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Acne breakout? Go on the Pill
Irregular periods? Pill
PMS trouble? Pill
Don’t want to get pregnant? Definitely, take the pill, because a lot of ‘real men’ don’t believe in wearing condoms.
Contraceptive pills have been around for over five decades now, and over the years, have gone to become the most ubiquitous way of controlling a woman’s fertility. An estimated 150 million across the globe take birth control pills. To put it another way, a whopping eighty percent of all women have been, are or will be on the pills at some point of their life, for contraception or medical reasons.
It won’t be an exaggeration to say that medical practitioners the world over are handing contraceptive pills to women as if they were candy. However, the many adverse effects of the pill on women’s health are a legitimate concern. If you have ever taken the time to read the fine-print leaflet that comes with your monthly dose of the contraceptive, you’d know that nausea, weight loss/gain, mood swings, anxiety, altered sex drive, bloating are some of the listed probably side-effects of this estrogen and progesterone replacement drug. But that’s not at all. The pill can affect your health in more ways that you can imagine.
Feministaa gives you a rundown on these potential lesser-known side effects of being on the pill:
The effects of the pill go far beyond mood swings and can actually heighten the risk of depression. Studies* have linked an induced change in estrogen levels with increased risk of depressive episodes among women who are already at risk for depression. Additionally, progesterone-heavy hormone therapy has been known to affect women’s mood adversely. Steroid sex hormones influence the cortical and subcortical regions of the brain associated with emotional and cognitive processing, which can be a trigger for depression.
Yeast infections are nasty and uncomfortable to say the least. At least three out of every four women get a yeast infection at least once in their lifetime. A lot of women experience a higher incidence of these infections while on the pill, thanks to the estrogen present in these contraceptives. These yeast infections strike most commonly during the menstrual cycle. Period and a yeast infection! That’s like living your worst nightmare.
Increased Bouts of Migraines
If you grapple with chronic headaches, the pill is definitely not your safest bet for birth control, as it is known to aggravate the incidence of migraines. In some rare cases, continued use of pill can also lead to inflammation in the head and serious health complications among women who already have a history of migraines.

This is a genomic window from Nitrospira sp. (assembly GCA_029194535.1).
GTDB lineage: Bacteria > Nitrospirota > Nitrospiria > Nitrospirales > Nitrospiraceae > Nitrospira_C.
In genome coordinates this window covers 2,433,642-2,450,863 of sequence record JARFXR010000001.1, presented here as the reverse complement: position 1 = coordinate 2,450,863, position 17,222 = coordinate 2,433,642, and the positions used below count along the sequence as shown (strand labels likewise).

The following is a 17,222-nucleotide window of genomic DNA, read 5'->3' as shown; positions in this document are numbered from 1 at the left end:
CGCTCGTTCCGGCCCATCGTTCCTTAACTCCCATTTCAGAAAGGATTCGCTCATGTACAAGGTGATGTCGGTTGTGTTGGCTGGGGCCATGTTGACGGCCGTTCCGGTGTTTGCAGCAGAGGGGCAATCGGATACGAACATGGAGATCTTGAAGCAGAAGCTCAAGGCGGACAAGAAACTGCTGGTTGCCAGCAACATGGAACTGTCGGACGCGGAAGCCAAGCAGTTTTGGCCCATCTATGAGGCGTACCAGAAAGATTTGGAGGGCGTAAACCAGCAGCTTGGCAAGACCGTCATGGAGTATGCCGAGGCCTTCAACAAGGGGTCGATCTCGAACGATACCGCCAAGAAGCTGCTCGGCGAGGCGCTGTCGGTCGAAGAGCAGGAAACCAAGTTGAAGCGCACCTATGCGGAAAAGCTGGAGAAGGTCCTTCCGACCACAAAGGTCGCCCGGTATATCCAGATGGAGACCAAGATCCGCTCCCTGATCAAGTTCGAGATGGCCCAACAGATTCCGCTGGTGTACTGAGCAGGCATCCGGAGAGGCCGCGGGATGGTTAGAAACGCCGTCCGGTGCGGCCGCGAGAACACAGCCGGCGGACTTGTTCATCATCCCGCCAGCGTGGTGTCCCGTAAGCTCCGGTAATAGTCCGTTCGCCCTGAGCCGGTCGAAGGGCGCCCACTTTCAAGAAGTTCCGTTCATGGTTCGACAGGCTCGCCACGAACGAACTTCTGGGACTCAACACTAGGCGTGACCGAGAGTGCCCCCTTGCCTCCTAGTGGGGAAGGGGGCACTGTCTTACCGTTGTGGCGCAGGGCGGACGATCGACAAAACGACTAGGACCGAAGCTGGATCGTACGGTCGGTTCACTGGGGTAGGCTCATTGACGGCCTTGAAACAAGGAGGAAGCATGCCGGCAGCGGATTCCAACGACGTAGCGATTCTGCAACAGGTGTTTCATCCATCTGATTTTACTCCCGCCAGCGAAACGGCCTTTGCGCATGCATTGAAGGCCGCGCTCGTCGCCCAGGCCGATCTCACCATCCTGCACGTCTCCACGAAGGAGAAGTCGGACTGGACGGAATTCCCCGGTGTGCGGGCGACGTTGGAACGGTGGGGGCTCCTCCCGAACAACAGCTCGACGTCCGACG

Experiencing a sudden unexplained dryness and irritation your eyes? Blame it on the pill, which can cause the eyes to dry out, resulting in irritation and compromised vision.
Now, this may seem like a welcome relief initially but constantly missing your period is definitely not a good sign as far as your reproductive health is concerned. If you continue using the pill for prolonged durations, it can actually bring you to a point of no periods.
This is something you should be seriously concerned about if you are a regular smoker, above 35 years, and on the pill. The composition of pill can increase of unexplained blood clot formation, especially among smokers. This can be life-threatening, and can put you at risk of a heart attack or stroke. You may want to consider discussing this with your ob/gyn. Judgments be damned, your well-being comes first.
Birth control pills can also trigger hair loss in women who already at a risk of hormone-related hair loss and those with excessive sensitivity toward hormonal changes.
Your Preferences vis-à-vis Men
Yes, this may come across as absolutely random and somewhat bizarre but research** shows that being on the pill can change your preferences vis-à-vis men. According to some scientific evidence***, use of oral contraceptives can make women more inclined toward nurturing men as opposed to sexually exciting ones. Given that the pill influences the emotional and cognitive response, the claim isn’t exactly far-fetched.
This can be nasty side-effect or a welcome change depending on whether or not you fancy the idea of being more endowed than you naturally are. A lot of women notice an increase in their breast size – sometimes by a whole cup size – possibly due to the hormones altering the proliferation of breast tissues or increased water retention in cells.
Losing Your Libido
Definitely not good news. The anti-testosterone properties of the pill are often linked to a decrease in sex drive among a lot of women. A lack of sexual release in an already stressful life is further associated with an increase in mood swings.
The choice of whether or not to be on the pill should be a personal one and not one that you make to conform to certain societal notions. If you are experiencing any of these side-effects or are generally wary of exposing your body to a regular dose synthetic hormones, speak to your ob/gyn and consider switching to a non-hormonal method of birth control (read condoms).